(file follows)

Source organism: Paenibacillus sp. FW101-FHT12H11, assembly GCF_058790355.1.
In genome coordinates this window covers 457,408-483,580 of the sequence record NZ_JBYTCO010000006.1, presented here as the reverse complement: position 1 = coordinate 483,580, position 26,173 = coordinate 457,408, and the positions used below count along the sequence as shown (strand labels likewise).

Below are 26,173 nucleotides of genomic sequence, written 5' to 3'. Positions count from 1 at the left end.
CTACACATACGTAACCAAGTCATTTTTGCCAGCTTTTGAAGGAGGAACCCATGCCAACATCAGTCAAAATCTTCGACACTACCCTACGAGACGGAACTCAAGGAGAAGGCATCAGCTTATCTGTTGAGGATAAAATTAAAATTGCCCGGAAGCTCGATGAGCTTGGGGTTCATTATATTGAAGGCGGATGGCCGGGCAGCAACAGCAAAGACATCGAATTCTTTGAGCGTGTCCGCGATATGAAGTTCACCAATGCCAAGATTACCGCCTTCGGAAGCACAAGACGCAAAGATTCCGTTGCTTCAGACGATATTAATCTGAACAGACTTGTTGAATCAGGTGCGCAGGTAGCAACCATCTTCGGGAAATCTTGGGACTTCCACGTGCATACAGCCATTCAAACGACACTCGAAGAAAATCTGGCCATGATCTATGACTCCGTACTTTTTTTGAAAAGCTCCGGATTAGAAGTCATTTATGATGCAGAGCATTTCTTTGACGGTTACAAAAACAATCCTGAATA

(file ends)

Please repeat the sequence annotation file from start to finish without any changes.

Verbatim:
Source organism: Paenibacillus sp. FW101-FHT12H11, assembly GCF_058790355.1.
In genome coordinates this window covers 457,408-483,580 of the sequence record NZ_JBYTCO010000006.1, presented here as the reverse complement: position 1 = coordinate 483,580, position 26,173 = coordinate 457,408, and the positions used below count along the sequence as shown (strand labels likewise).

Below are 26,173 nucleotides of genomic sequence, written 5' to 3'. Positions count from 1 at the left end.
CTACACATACGTAACCAAGTCATTTTTGCCAGCTTTTGAAGGAGGAACCCATGCCAACATCAGTCAAAATCTTCGACACTACCCTACGAGACGGAACTCAAGGAGAAGGCATCAGCTTATCTGTTGAGGATAAAATTAAAATTGCCCGGAAGCTCGATGAGCTTGGGGTTCATTATATTGAAGGCGGATGGCCGGGCAGCAACAGCAAAGACATCGAATTCTTTGAGCGTGTCCGCGATATGAAGTTCACCAATGCCAAGATTACCGCCTTCGGAAGCACAAGACGCAAAGATTCCGTTGCTTCAGACGATATTAATCTGAACAGACTTGTTGAATCAGGTGCGCAGGTAGCAACCATCTTCGGGAAATCTTGGGACTTCCACGTGCATACAGCCATTCAAACGACACTCGAAGAAAATCTGGCCATGATCTATGACTCCGTACTTTTTTTGAAAAGCTCCGGATTAGAAGTCATTTATGATGCAGAGCATTTCTTTGACGGTTACAAAAACAATCCTGAATA